BizSafe Security-Fraud Analysis
YOU DON'T KNOW WHAT YOU DON'T KNOW, BUT WE DO
The typical business loses 5 percent of its revenue to fraud and hacking each year. On average, these fraudulent activities continue for 18 months before they either stop or the fraudster is caught. Mostly, the owner has no idea that someone is stealing from the business until the FBI knocks at the door. The median loss per business is about $145,000 although nearly a quarter of cases result in losses over $1 million.
Small businesses and non profits are both the most vulnerable and the least able to weather the financial effect and damaged reputation that comes with these incidents.
Businesses are vulnerable from the inside and the outside. Your attacker could just as easily be a trusted employee as a hacker or cybercriminal. The National Small Business Council reported in June 2015 that 50 percent of small businesses had been victims of cybercrime in the previous year. That's up from 44 percent in 2013.
The FBI says there are two kinds of businesses: those that have been hacked and those who don't know they've been hacked. Their advice: "You are going to be hacked, get a plan."
BizSafe is the foundation of a plan, identifying your vulnerabilities and weaknesses, and telling you exactly how to fix the systems, processes, procedures or staff training that could be leaving you exposed.
BizSafe is a service offered by Portfolio and Wessel Accounting, a Greenville, SC, fraud investigation and forensic accounting firm.
What BizSafe clients say
Haywood County (NC) Habitat For Humanity
I highly recommend Biz Safe to my non-profit colleagues. One of the biggest things our team learned is just because you don’t see things, it doesn’t mean they aren’t happening. The report we received from Biz Safe provided practical information that immediately became an important part of our operations planning. Our organization operates with limited resources to invest in technology. The technology review provided us with a terrific roadmap for policy, procedure, security measures, future purchasing, and implementation of hardware and software. The financial review identified areas for improvement and safety that a routine financial audit probably wouldn’t reveal. The overall Biz Safe report to our organization was concise, understandable, relevant, and uncomplicated to implement. For a non-profit working to safeguard its assets and deliver big results with limited resources, Biz Safe is a valuable investment.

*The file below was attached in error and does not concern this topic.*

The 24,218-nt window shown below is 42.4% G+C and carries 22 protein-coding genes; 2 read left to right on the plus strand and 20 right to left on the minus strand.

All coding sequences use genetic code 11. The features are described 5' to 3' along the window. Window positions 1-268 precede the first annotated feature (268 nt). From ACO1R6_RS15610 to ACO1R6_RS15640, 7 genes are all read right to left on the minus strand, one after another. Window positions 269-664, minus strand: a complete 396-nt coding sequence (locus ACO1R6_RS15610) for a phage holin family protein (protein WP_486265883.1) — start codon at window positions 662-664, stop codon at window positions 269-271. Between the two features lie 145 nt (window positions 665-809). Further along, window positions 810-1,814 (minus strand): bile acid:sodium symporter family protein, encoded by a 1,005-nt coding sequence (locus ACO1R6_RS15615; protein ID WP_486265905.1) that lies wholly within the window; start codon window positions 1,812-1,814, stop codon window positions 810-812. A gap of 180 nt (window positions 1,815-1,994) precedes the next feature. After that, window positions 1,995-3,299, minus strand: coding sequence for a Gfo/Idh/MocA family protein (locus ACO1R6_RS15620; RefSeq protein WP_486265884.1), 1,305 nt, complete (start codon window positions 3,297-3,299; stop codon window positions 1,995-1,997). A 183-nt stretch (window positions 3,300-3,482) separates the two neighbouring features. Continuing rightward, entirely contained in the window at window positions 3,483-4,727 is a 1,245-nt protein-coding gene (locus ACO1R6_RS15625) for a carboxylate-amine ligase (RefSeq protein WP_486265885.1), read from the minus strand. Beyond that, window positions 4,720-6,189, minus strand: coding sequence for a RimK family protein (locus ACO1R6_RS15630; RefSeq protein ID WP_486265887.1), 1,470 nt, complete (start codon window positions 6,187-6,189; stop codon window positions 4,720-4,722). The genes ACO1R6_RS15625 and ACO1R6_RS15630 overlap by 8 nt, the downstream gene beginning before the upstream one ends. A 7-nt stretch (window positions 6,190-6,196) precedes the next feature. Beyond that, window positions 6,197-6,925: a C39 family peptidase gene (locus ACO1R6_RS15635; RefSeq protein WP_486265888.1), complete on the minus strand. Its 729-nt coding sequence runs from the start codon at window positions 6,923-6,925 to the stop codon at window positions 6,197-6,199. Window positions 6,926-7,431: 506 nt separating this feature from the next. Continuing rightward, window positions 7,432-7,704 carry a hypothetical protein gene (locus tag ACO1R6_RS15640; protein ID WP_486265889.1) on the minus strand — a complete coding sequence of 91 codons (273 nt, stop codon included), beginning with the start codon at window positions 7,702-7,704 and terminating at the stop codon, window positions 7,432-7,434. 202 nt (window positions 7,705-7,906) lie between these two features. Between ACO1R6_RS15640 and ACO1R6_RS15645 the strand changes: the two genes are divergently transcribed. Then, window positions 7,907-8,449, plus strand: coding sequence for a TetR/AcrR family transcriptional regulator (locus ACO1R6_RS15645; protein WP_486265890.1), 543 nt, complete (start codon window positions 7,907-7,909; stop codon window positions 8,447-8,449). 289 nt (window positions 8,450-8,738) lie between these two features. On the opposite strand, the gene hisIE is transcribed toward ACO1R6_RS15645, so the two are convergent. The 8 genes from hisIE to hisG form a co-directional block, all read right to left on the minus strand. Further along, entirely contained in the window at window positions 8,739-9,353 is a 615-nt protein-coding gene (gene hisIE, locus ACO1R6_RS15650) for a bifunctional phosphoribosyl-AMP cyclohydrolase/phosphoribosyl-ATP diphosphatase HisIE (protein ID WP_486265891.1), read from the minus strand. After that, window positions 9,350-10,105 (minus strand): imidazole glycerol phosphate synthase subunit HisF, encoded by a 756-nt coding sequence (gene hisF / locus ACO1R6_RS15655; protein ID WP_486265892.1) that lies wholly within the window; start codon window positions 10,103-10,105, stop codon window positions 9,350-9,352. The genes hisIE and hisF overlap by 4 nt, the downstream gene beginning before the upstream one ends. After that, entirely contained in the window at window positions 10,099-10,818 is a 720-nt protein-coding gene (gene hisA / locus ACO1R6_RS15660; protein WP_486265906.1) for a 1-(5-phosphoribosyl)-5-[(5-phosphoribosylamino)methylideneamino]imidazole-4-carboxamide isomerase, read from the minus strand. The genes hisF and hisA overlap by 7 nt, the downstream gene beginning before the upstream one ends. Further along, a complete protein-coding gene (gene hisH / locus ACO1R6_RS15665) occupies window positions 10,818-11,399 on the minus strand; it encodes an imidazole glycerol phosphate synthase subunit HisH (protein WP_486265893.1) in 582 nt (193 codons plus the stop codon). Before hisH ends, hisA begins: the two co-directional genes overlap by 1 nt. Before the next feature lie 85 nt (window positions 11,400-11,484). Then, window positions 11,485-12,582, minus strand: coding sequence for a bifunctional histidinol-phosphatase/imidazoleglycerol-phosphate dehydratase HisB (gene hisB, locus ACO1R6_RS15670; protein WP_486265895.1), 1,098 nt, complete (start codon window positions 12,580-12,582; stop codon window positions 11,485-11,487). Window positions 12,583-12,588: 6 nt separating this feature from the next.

– Jamye Sheppard, Executive Director, Haywood Habitat for Humanity-Waynesville, NC
Boykin Spaniel Rescue
... "Your review was the key that laid it all out in front of us so we could begin to get our arms around the changes that we need to make and your feedback was instrumental and will allow for more resources to be dedicated to what we do best-- saving the dogs that need us so desperately."
-- Jill Ann Freeman, Executive Director, Boykin Spaniel Rescue
Nonprofits live and die by volunteer contributions. But often they risk security in the process. There are some do's and don't's that can help you have both!
What's the real impact of the Internet privacy rollback and what's next on the president's agenda? Strap in. It's going to be a bumpy ride. (Thank you, Bette Davis!)
It was a good deed with a positive result, but it could easily have been a very successful and costly scam. So there are lessons to be learned from "the guy who walked into a bar".
Don't have a Yahoo! account? You may still have been among the 1 billion whose sensitive information was hacked if you have an account with one of any number of large companies that use Yahoo! to provide email and authentication services.
The Internet of Things has vast possibilities. But also great risks. Don't let your devices becoming unwitting conscripts in an Internet attack.
Planning for unexpected and unlikely is a hard thing. But ask businesses up and down the South Carolina coast how important it is to have an emergency plan. Hurricane, tornado. power outage, ransomware - the disaster may be different, but you need a response.
Recent data breaches, like the Bon Secours exposure of 655,000 records, illustrate a major cyber security problem: It's not enough to have a good handle on your own security - you need to know how your partners and vendors are protecting your data as well.
Nonprofits, regardless of size are a profitable target for hackers. The reliance on volunteers, tighter purse strings, and lesser likelihood of having strong IT support makes them attractive targets. Here's how to even the odds a bit.
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The Clinton email investigation does have an important takeaway, but it is not about culpability or politics. Rather it's the inherent risks of our digital behaviors and what we are doing - or not - to change them.
Ransomware is a real threat to small businesses and even individuals. There are some steps you can take to be better protected against it; and others that will make it easier for you to survive an infection. Think of it as a hostage response plan for data-napping.